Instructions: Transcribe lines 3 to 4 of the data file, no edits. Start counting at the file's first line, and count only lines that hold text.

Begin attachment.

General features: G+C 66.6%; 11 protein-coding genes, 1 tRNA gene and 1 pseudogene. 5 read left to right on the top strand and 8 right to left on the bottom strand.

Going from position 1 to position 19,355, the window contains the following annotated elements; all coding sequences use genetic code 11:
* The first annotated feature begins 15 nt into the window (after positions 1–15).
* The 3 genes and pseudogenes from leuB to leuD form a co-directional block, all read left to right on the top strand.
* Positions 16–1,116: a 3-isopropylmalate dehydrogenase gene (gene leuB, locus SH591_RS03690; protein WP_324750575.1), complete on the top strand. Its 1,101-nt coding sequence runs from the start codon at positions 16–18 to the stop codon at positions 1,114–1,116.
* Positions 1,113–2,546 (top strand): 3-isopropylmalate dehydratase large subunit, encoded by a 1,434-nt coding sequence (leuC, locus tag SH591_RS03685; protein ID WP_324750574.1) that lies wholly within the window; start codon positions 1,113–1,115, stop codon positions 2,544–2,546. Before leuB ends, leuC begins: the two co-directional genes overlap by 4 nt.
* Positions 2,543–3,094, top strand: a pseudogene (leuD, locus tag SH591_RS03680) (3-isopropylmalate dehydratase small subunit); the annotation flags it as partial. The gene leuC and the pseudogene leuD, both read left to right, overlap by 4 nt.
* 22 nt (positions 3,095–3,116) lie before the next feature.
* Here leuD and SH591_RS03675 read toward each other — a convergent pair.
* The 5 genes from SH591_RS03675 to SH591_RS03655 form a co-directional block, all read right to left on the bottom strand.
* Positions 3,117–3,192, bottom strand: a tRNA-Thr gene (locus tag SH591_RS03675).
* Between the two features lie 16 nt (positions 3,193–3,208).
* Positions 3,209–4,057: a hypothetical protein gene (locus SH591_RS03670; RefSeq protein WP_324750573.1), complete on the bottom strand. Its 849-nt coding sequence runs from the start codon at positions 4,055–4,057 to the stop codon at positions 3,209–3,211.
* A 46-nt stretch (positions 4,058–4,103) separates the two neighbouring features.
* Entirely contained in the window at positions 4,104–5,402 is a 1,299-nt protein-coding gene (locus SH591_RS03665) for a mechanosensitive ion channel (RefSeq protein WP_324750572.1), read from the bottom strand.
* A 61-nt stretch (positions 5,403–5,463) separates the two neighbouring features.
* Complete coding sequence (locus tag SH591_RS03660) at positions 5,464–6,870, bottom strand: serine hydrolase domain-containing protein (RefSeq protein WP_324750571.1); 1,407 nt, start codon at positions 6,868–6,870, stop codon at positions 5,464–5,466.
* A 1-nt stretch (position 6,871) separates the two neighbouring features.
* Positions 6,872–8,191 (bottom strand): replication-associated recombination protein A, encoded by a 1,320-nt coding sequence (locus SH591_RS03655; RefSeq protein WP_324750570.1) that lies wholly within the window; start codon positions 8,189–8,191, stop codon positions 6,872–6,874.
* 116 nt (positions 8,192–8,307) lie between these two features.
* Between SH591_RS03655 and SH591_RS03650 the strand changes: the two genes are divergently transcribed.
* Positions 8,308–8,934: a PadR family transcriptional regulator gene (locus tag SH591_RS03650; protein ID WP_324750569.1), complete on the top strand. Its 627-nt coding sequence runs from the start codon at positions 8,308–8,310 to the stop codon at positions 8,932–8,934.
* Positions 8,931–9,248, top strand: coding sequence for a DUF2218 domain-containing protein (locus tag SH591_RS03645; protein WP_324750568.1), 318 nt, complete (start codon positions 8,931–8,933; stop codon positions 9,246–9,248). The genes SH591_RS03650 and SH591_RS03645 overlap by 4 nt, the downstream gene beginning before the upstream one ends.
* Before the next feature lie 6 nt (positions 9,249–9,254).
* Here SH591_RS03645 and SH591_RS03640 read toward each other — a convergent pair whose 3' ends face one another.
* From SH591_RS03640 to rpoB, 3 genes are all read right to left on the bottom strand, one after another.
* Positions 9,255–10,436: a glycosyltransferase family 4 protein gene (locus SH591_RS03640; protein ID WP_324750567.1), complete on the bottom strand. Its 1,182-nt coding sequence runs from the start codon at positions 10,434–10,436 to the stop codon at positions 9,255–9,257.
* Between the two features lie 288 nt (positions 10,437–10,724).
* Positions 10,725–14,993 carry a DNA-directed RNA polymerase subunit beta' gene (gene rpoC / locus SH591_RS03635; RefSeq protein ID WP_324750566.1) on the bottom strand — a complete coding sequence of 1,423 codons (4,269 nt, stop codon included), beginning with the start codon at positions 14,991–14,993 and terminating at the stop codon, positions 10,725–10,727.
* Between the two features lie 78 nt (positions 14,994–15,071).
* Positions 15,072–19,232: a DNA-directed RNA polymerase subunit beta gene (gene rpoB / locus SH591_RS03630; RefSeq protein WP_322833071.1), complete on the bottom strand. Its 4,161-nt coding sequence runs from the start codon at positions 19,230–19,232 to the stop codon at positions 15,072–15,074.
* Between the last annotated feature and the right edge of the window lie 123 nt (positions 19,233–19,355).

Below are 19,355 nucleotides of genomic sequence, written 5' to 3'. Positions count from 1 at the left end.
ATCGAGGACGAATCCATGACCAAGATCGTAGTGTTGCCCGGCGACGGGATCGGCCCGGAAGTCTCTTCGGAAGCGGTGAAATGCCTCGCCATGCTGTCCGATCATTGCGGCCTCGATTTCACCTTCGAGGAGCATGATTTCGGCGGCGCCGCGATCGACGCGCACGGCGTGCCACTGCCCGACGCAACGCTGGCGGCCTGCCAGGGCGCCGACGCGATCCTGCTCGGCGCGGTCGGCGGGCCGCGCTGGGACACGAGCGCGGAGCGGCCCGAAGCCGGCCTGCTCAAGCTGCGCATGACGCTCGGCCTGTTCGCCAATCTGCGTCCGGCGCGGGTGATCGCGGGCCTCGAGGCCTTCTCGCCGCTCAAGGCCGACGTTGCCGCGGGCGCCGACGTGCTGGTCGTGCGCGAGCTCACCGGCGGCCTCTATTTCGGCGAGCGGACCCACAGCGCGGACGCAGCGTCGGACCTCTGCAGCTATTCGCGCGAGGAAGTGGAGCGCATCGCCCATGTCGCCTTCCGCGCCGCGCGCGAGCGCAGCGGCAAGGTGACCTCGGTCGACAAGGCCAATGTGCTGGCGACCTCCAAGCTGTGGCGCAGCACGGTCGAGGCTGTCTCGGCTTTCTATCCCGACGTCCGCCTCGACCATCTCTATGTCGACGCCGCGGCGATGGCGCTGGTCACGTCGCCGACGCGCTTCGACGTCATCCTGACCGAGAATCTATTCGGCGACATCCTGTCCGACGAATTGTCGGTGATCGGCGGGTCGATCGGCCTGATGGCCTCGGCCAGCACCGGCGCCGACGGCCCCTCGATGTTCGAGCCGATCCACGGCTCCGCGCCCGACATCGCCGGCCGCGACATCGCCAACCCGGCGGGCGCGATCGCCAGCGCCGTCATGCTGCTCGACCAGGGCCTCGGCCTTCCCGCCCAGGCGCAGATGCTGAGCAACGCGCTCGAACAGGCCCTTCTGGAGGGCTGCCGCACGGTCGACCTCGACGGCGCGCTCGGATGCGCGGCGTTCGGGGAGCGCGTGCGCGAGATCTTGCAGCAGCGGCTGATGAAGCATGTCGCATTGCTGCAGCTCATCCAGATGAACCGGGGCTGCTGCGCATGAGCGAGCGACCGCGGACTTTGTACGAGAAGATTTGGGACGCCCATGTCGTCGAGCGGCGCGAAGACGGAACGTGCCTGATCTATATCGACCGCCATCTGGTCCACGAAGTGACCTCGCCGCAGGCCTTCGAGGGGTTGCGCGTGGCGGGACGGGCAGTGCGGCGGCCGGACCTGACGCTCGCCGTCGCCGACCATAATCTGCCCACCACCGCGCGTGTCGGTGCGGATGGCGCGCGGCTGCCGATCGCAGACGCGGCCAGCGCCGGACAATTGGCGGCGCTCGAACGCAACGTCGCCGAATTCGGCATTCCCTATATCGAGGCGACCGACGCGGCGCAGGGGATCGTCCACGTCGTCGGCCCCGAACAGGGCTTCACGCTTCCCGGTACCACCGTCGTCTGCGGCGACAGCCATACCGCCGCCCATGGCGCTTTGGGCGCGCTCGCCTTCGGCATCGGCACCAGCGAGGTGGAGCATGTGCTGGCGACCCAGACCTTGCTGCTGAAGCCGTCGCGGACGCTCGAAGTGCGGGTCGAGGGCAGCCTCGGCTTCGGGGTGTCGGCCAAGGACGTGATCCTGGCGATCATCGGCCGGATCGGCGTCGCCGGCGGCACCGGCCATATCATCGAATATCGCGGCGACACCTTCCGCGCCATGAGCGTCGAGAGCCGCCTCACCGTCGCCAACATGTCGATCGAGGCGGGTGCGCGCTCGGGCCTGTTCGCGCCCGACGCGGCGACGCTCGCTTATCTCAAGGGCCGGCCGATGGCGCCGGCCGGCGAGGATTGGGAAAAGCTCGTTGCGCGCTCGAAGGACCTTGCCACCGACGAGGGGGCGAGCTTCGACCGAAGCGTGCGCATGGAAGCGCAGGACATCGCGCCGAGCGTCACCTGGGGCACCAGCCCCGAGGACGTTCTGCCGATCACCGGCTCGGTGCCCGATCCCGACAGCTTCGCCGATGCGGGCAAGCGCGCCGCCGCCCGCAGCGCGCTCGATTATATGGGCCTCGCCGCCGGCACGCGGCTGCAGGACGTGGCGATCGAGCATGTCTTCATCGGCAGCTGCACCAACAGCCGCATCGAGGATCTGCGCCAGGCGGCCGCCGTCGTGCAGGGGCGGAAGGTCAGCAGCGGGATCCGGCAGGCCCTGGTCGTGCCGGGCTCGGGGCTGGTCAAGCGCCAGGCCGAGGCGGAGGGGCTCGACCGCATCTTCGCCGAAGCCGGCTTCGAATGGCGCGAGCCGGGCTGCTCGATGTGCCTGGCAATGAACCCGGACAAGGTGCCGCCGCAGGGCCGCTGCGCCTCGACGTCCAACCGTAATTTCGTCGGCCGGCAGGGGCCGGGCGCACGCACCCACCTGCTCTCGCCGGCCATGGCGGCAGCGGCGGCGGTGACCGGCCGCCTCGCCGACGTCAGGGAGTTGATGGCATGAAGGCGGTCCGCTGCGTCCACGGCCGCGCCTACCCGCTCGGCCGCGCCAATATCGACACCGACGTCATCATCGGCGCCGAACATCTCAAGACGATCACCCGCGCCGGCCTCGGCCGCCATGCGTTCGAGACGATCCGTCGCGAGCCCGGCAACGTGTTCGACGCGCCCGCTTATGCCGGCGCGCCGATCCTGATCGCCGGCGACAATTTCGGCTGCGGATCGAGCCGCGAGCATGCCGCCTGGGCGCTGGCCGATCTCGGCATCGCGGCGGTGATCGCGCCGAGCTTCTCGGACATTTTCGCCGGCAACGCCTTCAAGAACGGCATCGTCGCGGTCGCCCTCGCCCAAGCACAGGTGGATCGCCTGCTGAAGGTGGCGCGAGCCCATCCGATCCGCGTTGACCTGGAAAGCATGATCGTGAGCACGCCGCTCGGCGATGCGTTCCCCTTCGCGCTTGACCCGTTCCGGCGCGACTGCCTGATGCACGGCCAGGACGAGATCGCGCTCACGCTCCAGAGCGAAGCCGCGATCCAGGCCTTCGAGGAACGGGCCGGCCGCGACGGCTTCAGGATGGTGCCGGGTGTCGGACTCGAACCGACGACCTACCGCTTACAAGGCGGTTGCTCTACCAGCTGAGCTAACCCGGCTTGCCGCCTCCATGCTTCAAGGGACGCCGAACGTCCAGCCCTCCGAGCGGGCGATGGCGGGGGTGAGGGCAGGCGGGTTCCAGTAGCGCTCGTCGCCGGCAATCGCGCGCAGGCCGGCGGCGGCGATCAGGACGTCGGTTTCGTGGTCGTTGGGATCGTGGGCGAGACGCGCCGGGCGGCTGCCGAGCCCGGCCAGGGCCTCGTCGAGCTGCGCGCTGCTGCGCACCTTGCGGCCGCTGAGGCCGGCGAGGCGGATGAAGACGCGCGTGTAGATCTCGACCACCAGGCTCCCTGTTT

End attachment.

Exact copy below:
* The first annotated feature begins 15 nt into the window (after positions 1–15).
* The 3 genes and pseudogenes from leuB to leuD form a co-directional block, all read left to right on the top strand.